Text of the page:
Language learning is often a case of taking two steps forward, then one step back.
In fact, lately it feels more like one step forward and two steps back. It’s as if I were right back where I started. Being out of direct contact with Spanish speakers for a total of four weeks in the last two months has not helped. And a couple of negative experiences have had the effect of all but erasing my new-found confidence. Or, at least, they have exposed just how fragile that confidence is.
For instance: we are invited to a friend’s birthday party. There are lots of people we don’t know, and we are the only non-native speakers, a situation that I would normally have avoided at all costs, but which I am feeling less apprehensive about than usual, thanks to my recent Spanish ‘growth spurt’.
The initial chit-chat goes OK, but the preponderance of Catalan is daunting, and I start to worry that I won’t get much conversational mileage out of my refurbished castellano.
I am seated next to someone I don’t know, and I fluff the introductions so I don’t even catch his name. I know I should initiate some small talk but I am pole-axed with anxiety. How to begin? How to continue? Will we understand one another? And, more importantly, will he want to talk to me, once he realizes the risks that conversation with me involves? And so on. So I orient myself away from him and towards the conversation that is going on further up the table. Nobody else is talking to him either, but by now too much time has elapsed to make starting a conversation seem natural and unforced. I pray to God the meal will be over quickly.
Later, a number of us have gathered outside in small groups, where the greater mobility afforded by standing takes some of the tension out of doing small talk. The topic, unsurprisingly, is smoking. I start to describe the draconian anti-smoking measures I’ve just witnessed in Australia. A friend who happens to be passing raises a laugh by teasing me about my pronunciation of a particular word. Once again, I am reduced to silence. I feel I’ve been transported back 25 years.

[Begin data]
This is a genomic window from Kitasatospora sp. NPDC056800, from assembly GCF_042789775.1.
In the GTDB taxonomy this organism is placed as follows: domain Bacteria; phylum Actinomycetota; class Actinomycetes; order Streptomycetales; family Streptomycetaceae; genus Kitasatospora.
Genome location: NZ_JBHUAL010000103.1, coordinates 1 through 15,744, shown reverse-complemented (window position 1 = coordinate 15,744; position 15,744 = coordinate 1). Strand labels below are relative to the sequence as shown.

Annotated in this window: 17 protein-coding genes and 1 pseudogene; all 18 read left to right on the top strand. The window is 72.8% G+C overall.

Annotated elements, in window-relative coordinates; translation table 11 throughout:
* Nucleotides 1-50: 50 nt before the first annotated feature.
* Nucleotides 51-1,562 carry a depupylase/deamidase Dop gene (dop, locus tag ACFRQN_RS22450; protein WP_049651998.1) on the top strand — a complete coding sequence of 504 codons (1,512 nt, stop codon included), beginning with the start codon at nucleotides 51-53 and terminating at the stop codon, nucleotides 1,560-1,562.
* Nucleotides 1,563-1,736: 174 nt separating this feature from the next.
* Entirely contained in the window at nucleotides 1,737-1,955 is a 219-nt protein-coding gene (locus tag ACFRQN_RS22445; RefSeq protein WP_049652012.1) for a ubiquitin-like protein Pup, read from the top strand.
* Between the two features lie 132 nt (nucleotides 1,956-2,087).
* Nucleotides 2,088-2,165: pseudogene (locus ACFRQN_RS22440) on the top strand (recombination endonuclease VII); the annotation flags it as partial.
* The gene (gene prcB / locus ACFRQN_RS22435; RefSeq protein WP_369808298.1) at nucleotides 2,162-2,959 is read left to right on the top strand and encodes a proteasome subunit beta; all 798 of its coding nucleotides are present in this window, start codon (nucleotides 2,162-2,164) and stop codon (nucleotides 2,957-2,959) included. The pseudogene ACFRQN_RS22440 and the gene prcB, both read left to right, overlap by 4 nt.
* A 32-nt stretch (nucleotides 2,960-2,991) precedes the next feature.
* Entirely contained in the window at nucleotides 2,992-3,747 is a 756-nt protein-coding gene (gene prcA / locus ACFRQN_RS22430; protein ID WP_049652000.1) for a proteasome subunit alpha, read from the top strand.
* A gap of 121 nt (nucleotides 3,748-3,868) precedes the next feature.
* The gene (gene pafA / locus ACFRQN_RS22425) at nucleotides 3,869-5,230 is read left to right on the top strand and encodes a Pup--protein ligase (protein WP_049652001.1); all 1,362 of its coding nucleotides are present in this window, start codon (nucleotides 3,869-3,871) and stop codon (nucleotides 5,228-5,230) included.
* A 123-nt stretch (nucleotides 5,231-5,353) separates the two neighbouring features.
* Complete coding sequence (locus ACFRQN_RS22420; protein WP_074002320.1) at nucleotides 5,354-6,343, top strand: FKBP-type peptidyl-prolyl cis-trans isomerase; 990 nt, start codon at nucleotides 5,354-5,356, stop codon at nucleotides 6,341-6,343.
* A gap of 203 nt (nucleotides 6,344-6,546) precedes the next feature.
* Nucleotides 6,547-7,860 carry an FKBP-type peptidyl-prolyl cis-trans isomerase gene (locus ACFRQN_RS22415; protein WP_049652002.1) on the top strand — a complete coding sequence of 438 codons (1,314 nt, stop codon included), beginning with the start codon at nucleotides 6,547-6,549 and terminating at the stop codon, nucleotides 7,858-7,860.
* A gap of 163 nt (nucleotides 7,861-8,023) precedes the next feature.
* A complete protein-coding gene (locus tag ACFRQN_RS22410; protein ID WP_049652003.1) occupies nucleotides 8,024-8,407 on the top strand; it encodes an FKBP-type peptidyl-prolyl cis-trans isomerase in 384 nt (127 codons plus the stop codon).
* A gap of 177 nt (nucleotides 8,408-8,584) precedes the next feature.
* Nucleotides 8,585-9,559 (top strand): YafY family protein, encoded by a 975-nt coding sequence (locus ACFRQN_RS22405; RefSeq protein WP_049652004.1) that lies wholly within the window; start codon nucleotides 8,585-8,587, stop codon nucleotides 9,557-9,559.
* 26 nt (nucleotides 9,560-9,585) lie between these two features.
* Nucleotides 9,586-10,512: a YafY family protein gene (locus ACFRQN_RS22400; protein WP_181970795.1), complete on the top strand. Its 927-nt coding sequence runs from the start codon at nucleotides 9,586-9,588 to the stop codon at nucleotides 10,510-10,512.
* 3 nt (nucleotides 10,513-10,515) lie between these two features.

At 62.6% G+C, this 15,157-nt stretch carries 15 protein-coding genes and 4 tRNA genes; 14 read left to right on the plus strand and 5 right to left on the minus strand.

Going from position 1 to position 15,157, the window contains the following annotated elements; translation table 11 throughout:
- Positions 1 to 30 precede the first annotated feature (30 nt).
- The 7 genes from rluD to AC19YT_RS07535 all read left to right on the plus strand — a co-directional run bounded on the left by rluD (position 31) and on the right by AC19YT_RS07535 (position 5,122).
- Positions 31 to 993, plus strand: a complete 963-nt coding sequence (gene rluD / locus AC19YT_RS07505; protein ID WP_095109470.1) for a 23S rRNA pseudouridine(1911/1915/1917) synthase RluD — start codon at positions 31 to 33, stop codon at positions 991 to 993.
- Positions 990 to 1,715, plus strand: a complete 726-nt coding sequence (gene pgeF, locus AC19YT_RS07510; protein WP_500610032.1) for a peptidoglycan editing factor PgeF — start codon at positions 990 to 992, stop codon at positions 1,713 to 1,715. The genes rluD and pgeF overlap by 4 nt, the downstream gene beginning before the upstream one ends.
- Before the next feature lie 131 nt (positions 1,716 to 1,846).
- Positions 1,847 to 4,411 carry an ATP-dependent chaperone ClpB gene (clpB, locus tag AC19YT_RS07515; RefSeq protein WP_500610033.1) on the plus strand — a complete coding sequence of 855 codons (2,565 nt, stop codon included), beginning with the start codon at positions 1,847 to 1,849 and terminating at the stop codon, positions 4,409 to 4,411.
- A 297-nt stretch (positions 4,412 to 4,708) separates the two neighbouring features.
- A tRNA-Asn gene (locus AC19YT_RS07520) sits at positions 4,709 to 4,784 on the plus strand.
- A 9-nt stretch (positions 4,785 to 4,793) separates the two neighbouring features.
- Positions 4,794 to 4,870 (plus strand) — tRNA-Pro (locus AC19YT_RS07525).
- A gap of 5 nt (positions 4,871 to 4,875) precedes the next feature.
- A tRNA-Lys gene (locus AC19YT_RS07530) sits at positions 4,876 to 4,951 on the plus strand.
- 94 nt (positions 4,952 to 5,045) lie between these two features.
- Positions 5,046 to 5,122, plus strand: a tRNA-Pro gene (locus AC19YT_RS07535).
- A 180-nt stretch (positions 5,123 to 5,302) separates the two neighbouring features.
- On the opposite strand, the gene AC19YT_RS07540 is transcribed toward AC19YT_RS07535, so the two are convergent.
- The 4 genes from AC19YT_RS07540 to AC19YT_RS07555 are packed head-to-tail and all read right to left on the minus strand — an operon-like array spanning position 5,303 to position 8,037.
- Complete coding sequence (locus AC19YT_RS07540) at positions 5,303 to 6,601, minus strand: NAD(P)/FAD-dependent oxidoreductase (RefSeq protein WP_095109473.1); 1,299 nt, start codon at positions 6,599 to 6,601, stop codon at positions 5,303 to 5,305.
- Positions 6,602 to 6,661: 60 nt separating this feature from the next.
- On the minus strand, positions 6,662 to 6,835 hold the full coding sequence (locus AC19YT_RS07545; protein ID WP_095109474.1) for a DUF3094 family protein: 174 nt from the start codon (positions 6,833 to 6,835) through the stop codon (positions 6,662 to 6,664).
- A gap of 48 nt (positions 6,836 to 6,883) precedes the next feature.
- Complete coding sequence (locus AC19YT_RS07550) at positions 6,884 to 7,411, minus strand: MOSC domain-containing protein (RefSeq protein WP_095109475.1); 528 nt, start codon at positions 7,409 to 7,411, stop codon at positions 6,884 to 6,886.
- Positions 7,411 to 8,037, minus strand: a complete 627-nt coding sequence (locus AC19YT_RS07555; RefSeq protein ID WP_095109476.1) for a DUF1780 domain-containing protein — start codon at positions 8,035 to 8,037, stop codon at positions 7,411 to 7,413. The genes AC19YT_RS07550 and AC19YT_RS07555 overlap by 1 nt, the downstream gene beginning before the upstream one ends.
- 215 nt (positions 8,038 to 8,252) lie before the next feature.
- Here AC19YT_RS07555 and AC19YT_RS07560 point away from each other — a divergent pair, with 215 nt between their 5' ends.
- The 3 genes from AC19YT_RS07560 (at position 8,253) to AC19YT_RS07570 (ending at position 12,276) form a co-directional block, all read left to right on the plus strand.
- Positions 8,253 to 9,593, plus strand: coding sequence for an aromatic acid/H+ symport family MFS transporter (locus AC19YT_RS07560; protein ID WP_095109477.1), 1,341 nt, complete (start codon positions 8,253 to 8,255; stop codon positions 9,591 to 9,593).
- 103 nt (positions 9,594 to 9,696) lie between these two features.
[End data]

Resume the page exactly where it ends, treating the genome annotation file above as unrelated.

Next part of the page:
Two failures; two steps backward.
How to characterize these two incidents in terms of the research into SLA?
The incapacity to initiate conversation (and this happens a lot) directs me to the literature on what is called ‘willingness to communicate’ (WTC). Researchers, such as MacIntyre et al (1998 and 2011), argue that the willingness to communicate to a specific person at a specific time and place is the result of a whole constellation of social and psychological factors, some of which are inherent traits (e.g. shyness) and therefore resistant to manipulation, and others, such as one’s current state of self-confidence, which are situation-specific: ‘The state of self-confidence blends the influences of prior language learning and perceived communicative skills with the motives and anxieties experienced at a particular moment in time into a state of mind broadly characterised by a tendency to approach or avoid the L2 “right now”‘ (MacIntyre et al, 20111: 83-84). Given that, in my Spanish classes, WTC was never a problem (in fact, I rapidly assumed the role of class clown), why am I afflicted by the lack of it in social situations such as the one I have described?
The question led me to look beyond psycholinguistics and explore sociology, specifically Erving Goffman’s performative theory of social interaction, as articulated in The Presentation of Self in Everyday Life (1959).